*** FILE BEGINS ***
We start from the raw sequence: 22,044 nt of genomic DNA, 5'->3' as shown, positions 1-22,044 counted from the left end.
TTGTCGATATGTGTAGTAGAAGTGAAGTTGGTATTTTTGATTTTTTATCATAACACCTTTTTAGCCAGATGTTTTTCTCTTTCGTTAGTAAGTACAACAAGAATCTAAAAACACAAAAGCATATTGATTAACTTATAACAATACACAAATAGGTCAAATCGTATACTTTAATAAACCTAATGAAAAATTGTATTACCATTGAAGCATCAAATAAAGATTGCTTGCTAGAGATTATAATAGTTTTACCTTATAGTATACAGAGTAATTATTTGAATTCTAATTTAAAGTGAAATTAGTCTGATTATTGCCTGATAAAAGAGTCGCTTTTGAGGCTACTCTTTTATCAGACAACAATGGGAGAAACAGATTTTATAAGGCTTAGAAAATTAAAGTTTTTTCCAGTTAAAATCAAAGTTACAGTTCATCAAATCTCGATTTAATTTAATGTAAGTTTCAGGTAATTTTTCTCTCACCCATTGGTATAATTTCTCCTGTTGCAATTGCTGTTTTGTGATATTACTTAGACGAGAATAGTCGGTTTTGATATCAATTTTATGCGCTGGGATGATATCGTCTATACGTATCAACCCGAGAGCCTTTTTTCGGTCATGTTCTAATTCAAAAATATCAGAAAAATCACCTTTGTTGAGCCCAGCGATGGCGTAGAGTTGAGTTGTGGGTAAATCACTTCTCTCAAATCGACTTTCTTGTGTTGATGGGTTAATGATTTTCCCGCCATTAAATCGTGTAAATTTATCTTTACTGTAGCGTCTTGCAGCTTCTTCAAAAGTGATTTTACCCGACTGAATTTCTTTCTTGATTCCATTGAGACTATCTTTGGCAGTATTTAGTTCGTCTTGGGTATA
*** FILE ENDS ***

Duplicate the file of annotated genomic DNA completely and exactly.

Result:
We start from the raw sequence: 22,044 nt of genomic DNA, 5'->3' as shown, positions 1-22,044 counted from the left end.
TTGTCGATATGTGTAGTAGAAGTGAAGTTGGTATTTTTGATTTTTTATCATAACACCTTTTTAGCCAGATGTTTTTCTCTTTCGTTAGTAAGTACAACAAGAATCTAAAAACACAAAAGCATATTGATTAACTTATAACAATACACAAATAGGTCAAATCGTATACTTTAATAAACCTAATGAAAAATTGTATTACCATTGAAGCATCAAATAAAGATTGCTTGCTAGAGATTATAATAGTTTTACCTTATAGTATACAGAGTAATTATTTGAATTCTAATTTAAAGTGAAATTAGTCTGATTATTGCCTGATAAAAGAGTCGCTTTTGAGGCTACTCTTTTATCAGACAACAATGGGAGAAACAGATTTTATAAGGCTTAGAAAATTAAAGTTTTTTCCAGTTAAAATCAAAGTTACAGTTCATCAAATCTCGATTTAATTTAATGTAAGTTTCAGGTAATTTTTCTCTCACCCATTGGTATAATTTCTCCTGTTGCAATTGCTGTTTTGTGATATTACTTAGACGAGAATAGTCGGTTTTGATATCAATTTTATGCGCTGGGATGATATCGTCTATACGTATCAACCCGAGAGCCTTTTTTCGGTCATGTTCTAATTCAAAAATATCAGAAAAATCACCTTTGTTGAGCCCAGCGATGGCGTAGAGTTGAGTTGTGGGTAAATCACTTCTCTCAAATCGACTTTCTTGTGTTGATGGGTTAATGATTTTCCCGCCATTAAATCGTGTAAATTTATCTTTACTGTAGCGTCTTGCAGCTTCTTCAAAAGTGATTTTACCCGACTGAATTTCTTTCTTGATTCCATTGAGACTATCTTTGGCAGTATTTAGTTCGTCTTGGGTATA